Sally Dietlein majored in speech communication and minored in theater while a student at Brigham Young University in the 70s, and her career plan was to teach school. But as part of the university’s performing group the “Young Ambassadors,” she met her future husband, Mark Dietlein. And her career path took a turn she never expected.
Ms. Dietlein is the executive producer and co-owner, along with Mr. Dietlein, of Hale Centre Theatre in Sandy. “Mark’s grandparents were Ruth and Nathan Hale,” she says. “They started a community theatre after moving from Utah to Glendale, California, where Grandpa Hale wanted to break in to acting. Their story is pretty well documented—how they opened a new Hale Centre Theatre here in South Salt Lake in the ‘70s, performing original plays, and how audiences grew and Hale continued to expand.”
Mr. Dietlein and Ms. Dietlein took over operations when Mr. Dietlein’s grandparents left on an LDS mission in the early 1980s. Needing a larger space, they worked with West Valley City to construct an $8.2 million theater near the Maverik Center. It still wasn’t enough. “We knew about 2008 that we needed to grow and find a solution,” Ms. Dietlein recalls. “We had 15 different entities approach us about partnering up—cities, companies, etc. Sandy Mayor Tom Dolan stated that he felt ‘to make a city feel whole, you have to have arts.’ He recognized that arts can breathe nightlife into an area. He pledged the city’s support, so we embarked on a plan to build a new theater in Sandy.”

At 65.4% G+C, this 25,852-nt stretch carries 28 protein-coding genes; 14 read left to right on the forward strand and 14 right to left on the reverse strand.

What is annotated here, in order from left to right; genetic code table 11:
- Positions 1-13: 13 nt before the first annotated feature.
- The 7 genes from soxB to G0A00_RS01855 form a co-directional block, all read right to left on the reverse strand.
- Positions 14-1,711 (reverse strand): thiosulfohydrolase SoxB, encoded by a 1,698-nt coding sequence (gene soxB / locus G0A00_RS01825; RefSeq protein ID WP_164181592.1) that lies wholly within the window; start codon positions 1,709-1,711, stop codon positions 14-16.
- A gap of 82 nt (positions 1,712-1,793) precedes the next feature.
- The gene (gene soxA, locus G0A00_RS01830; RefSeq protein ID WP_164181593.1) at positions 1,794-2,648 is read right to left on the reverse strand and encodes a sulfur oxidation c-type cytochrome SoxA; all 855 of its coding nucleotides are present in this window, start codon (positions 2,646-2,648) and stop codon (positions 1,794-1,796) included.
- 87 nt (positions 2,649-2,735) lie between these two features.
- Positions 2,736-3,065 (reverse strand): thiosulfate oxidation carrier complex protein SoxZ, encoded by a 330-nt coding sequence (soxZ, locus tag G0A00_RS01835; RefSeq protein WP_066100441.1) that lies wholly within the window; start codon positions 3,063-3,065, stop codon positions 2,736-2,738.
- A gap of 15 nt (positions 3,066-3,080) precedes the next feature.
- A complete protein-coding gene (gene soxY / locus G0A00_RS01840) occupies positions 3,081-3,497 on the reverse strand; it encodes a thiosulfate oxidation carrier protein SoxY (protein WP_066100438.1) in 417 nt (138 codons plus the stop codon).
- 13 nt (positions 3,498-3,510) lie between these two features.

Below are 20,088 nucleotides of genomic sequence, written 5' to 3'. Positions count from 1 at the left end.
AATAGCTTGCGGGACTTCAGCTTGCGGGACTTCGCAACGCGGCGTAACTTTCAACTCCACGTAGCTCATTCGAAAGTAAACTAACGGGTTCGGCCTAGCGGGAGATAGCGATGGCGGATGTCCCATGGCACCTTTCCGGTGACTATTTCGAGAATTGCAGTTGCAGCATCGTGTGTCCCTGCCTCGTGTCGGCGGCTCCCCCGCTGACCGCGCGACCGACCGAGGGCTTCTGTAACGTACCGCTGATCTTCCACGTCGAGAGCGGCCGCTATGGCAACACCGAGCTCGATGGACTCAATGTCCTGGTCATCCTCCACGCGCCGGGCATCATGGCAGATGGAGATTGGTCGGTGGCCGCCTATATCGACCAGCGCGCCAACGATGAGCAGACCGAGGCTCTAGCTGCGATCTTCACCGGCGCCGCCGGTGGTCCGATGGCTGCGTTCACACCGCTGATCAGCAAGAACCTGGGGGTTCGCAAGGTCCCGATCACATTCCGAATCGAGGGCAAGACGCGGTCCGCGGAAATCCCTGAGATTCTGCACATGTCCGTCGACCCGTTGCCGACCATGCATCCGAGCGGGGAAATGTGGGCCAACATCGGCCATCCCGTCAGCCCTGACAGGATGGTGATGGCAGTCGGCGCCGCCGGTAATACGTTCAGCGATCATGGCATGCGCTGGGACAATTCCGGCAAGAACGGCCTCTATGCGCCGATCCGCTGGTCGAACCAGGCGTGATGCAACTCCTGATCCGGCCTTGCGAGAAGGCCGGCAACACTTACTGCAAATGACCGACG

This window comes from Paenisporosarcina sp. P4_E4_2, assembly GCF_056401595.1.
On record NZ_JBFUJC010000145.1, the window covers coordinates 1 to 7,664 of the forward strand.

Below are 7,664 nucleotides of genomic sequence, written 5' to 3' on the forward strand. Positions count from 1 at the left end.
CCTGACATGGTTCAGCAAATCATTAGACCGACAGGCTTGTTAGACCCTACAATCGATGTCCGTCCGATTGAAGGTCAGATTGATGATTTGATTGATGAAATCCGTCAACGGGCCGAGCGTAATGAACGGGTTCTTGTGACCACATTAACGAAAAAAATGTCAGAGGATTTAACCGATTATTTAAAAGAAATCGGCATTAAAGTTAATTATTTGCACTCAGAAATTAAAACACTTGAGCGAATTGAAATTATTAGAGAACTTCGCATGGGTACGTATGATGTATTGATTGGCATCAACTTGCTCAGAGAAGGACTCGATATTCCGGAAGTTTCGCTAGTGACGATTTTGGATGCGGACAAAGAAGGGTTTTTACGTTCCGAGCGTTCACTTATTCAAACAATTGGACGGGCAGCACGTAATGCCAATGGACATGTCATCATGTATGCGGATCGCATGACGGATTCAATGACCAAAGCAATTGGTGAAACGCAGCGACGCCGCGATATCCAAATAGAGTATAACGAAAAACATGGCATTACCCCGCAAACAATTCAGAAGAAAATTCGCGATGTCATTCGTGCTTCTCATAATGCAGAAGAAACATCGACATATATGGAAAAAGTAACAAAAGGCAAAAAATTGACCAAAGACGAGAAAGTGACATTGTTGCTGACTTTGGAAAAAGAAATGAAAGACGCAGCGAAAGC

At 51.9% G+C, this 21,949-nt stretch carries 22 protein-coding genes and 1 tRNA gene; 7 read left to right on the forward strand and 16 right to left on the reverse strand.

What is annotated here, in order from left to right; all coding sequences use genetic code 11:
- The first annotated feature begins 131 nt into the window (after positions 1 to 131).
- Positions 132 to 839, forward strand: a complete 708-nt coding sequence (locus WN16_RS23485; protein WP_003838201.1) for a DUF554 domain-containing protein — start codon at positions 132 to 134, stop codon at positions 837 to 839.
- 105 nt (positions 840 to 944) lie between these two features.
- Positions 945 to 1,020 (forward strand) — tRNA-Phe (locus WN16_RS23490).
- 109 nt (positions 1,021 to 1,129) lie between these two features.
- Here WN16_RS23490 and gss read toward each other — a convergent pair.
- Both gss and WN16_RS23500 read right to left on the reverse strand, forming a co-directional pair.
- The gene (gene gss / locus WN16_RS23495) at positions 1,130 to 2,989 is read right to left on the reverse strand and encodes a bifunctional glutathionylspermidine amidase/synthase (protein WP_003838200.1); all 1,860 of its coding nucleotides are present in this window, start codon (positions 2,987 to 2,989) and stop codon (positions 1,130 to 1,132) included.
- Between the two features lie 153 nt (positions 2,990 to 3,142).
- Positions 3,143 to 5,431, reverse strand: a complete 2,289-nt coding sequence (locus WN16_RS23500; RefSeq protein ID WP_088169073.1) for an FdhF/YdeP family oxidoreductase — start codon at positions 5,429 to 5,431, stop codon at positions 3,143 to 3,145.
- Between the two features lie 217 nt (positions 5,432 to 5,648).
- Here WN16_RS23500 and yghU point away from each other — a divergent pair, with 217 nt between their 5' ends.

It led to many sleepless nights, as the Dietleins took on an incredible task—raising the $81 million it would take to build their state-of-the-art facility. Sandy City bonded for $43 million, which the Dietleins will pay off, and the couple and their team raised the rest. It was constructed on a design-build fast track that Ms. Dietlein calls “a miracle.” The smaller Jewel Box theatre opened last September and the Center Stage theatre opened in December. Between evening performances throughout the year and matinee performances during the holidays, the theatres can draw close to 4,000 patrons a day. Ms. Dietlein says projections show 500,000 people will attend Hale Centre productions this year.
“It’s an incredible creation,” Ms. Dietlein says. “We have $20 million in technology in the Center Stage alone. We have a looping system that feeds directly into the ear for those who are hearing impaired. They tell us that for the first time in their lives, they can hear everything on stage. That is one of the things that makes me the happiest.”
Hale Centre Theatre has 28,000 season ticket holders, trailing in number only behind BYU and University of Utah football season ticket holders. It employs over 150 artisans and 450-500 other actors and production team members. “It has truly been great to see the hopes and dreams of the community, as well as ours, come together,” she says. “It’s what we all asked for, and we all worked to make it happen. We’re thrilled with how it has come together.”